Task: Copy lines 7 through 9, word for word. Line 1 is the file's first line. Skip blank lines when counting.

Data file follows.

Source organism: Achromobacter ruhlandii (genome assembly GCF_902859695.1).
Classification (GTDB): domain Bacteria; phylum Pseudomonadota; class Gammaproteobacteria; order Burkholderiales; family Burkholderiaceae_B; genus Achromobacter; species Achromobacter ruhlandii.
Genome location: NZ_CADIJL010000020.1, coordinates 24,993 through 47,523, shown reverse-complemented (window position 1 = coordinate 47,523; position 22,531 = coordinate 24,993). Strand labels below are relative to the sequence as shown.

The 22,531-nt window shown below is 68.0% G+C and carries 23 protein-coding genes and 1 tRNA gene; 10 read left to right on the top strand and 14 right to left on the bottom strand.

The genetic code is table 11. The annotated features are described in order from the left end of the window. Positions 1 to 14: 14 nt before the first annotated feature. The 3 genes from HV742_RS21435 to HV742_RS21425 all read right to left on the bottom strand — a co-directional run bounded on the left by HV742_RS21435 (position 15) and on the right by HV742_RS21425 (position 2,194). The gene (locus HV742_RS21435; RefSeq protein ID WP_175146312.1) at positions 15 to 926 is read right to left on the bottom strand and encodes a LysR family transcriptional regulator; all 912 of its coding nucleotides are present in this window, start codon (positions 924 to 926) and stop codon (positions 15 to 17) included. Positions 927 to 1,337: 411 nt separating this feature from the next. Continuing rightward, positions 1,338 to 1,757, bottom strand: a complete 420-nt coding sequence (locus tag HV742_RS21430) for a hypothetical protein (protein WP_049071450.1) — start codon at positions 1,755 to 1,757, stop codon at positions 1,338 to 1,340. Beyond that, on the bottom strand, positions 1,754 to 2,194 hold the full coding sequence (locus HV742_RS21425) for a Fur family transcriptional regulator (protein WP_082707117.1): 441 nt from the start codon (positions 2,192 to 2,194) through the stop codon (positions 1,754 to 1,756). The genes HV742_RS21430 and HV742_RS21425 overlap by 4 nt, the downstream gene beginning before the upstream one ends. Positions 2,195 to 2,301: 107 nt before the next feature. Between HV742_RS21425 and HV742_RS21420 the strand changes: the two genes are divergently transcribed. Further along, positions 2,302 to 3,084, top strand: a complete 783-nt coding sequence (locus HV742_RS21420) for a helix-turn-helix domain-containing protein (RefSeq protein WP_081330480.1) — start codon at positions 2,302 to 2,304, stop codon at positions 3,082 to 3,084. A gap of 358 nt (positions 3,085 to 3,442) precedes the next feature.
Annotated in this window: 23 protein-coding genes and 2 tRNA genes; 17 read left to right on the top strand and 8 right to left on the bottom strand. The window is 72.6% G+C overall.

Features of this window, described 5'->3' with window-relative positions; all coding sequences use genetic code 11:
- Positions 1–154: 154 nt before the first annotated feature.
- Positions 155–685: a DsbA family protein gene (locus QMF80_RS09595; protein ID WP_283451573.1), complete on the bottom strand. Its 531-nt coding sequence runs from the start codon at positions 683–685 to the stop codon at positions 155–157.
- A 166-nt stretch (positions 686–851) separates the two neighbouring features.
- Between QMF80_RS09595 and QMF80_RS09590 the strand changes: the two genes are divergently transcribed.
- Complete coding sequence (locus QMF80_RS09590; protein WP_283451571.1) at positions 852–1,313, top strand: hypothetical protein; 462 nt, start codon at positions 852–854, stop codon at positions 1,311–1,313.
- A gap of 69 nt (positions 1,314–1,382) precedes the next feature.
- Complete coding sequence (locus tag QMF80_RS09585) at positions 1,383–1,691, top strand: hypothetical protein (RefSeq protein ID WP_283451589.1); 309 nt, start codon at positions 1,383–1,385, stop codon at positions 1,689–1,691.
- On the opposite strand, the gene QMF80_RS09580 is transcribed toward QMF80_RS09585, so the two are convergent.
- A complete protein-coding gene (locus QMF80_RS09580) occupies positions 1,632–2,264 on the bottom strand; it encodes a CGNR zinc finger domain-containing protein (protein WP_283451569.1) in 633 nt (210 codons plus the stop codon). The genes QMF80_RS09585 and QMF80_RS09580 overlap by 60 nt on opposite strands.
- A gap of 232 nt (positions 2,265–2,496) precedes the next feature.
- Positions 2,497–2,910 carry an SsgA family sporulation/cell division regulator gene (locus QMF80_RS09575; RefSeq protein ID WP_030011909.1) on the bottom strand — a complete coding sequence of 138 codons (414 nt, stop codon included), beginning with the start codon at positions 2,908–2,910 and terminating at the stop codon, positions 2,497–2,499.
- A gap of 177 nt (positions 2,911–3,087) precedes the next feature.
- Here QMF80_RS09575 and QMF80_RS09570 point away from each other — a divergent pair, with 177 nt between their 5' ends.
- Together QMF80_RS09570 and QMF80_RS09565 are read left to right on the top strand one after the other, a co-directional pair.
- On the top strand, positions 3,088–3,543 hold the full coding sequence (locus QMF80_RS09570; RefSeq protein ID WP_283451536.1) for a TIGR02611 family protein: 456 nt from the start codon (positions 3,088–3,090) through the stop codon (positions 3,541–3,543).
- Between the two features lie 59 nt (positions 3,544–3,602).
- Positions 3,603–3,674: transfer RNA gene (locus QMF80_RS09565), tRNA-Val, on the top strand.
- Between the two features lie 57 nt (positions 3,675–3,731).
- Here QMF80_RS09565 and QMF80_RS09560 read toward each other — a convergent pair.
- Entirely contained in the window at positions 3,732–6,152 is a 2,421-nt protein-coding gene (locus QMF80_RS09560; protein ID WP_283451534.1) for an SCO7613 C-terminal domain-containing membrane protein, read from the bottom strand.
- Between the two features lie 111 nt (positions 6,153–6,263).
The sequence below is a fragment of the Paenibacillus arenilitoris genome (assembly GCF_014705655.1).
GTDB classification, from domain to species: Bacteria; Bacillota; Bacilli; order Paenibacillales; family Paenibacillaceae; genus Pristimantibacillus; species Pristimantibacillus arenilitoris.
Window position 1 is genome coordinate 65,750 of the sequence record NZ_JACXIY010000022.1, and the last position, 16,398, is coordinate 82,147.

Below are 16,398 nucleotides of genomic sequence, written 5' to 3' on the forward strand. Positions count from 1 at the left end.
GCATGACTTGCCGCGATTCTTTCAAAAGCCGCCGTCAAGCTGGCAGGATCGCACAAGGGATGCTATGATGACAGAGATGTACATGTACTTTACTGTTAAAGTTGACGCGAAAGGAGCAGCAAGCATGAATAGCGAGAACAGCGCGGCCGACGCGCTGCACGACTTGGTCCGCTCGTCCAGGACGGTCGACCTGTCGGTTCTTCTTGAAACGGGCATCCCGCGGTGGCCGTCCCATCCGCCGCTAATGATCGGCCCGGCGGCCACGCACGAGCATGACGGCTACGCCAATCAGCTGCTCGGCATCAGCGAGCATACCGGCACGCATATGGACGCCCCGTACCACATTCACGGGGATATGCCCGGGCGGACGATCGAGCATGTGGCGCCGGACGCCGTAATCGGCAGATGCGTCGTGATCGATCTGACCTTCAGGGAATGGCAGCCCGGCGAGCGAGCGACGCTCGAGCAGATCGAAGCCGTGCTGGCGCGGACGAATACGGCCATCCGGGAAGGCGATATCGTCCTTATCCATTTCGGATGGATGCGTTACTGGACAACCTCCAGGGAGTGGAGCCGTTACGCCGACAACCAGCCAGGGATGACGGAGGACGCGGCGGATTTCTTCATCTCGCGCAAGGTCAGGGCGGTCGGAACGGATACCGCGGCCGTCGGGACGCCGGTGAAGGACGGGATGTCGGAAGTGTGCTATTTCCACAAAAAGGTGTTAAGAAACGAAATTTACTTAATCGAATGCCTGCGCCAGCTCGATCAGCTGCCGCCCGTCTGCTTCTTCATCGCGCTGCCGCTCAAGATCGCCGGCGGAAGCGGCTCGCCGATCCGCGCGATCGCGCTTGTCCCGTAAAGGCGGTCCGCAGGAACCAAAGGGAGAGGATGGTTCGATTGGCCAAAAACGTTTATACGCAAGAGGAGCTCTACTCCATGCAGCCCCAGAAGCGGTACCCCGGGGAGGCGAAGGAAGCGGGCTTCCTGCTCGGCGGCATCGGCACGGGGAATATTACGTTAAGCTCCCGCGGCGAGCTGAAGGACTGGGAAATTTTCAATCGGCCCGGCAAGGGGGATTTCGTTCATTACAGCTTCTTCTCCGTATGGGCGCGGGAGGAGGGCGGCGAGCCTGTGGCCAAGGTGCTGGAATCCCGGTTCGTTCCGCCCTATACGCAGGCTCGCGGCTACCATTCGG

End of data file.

Features of this window, described 5'->3' with window-relative positions; all coding sequences use genetic code 11:
- Positions 1–154: 154 nt before the first annotated feature.
- Positions 155–685: a DsbA family protein gene (locus QMF80_RS09595; protein ID WP_283451573.1), complete on the bottom strand. Its 531-nt coding sequence runs from the start codon at positions 683–685 to the stop codon at positions 155–157.